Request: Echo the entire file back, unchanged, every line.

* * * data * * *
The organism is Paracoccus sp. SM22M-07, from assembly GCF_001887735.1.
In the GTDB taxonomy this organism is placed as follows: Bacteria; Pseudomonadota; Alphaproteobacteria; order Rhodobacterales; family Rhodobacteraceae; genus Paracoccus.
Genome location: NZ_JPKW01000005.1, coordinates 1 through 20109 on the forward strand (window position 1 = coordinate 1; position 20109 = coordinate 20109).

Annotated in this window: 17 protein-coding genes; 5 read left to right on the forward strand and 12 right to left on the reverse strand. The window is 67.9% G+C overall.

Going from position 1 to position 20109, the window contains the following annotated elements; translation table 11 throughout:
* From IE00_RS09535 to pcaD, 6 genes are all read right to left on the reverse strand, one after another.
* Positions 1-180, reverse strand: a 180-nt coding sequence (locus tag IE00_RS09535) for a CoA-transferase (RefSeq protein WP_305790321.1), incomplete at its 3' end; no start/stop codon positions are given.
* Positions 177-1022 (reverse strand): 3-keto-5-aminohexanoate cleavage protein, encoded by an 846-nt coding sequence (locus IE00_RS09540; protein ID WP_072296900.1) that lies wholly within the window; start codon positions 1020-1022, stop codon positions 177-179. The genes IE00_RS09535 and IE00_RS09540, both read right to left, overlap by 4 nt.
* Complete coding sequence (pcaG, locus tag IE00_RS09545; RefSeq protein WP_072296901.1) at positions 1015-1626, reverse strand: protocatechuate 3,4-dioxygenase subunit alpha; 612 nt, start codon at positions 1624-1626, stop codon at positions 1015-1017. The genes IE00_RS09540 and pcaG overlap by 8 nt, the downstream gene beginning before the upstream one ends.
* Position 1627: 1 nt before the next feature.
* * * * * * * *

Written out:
The organism is Paracoccus sp. SM22M-07, from assembly GCF_001887735.1.
In the GTDB taxonomy this organism is placed as follows: Bacteria; Pseudomonadota; Alphaproteobacteria; order Rhodobacterales; family Rhodobacteraceae; genus Paracoccus.
Genome location: NZ_JPKW01000005.1, coordinates 1 through 20109 on the forward strand (window position 1 = coordinate 1; position 20109 = coordinate 20109).

Annotated in this window: 17 protein-coding genes; 5 read left to right on the forward strand and 12 right to left on the reverse strand. The window is 67.9% G+C overall.

Going from position 1 to position 20109, the window contains the following annotated elements; translation table 11 throughout:
* From IE00_RS09535 to pcaD, 6 genes are all read right to left on the reverse strand, one after another.
* Positions 1-180, reverse strand: a 180-nt coding sequence (locus tag IE00_RS09535) for a CoA-transferase (RefSeq protein WP_305790321.1), incomplete at its 3' end; no start/stop codon positions are given.
* Positions 177-1022 (reverse strand): 3-keto-5-aminohexanoate cleavage protein, encoded by an 846-nt coding sequence (locus IE00_RS09540; protein ID WP_072296900.1) that lies wholly within the window; start codon positions 1020-1022, stop codon positions 177-179. The genes IE00_RS09535 and IE00_RS09540, both read right to left, overlap by 4 nt.
* Complete coding sequence (pcaG, locus tag IE00_RS09545; RefSeq protein WP_072296901.1) at positions 1015-1626, reverse strand: protocatechuate 3,4-dioxygenase subunit alpha; 612 nt, start codon at positions 1624-1626, stop codon at positions 1015-1017. The genes IE00_RS09540 and pcaG overlap by 8 nt, the downstream gene beginning before the upstream one ends.
* Position 1627: 1 nt before the next feature.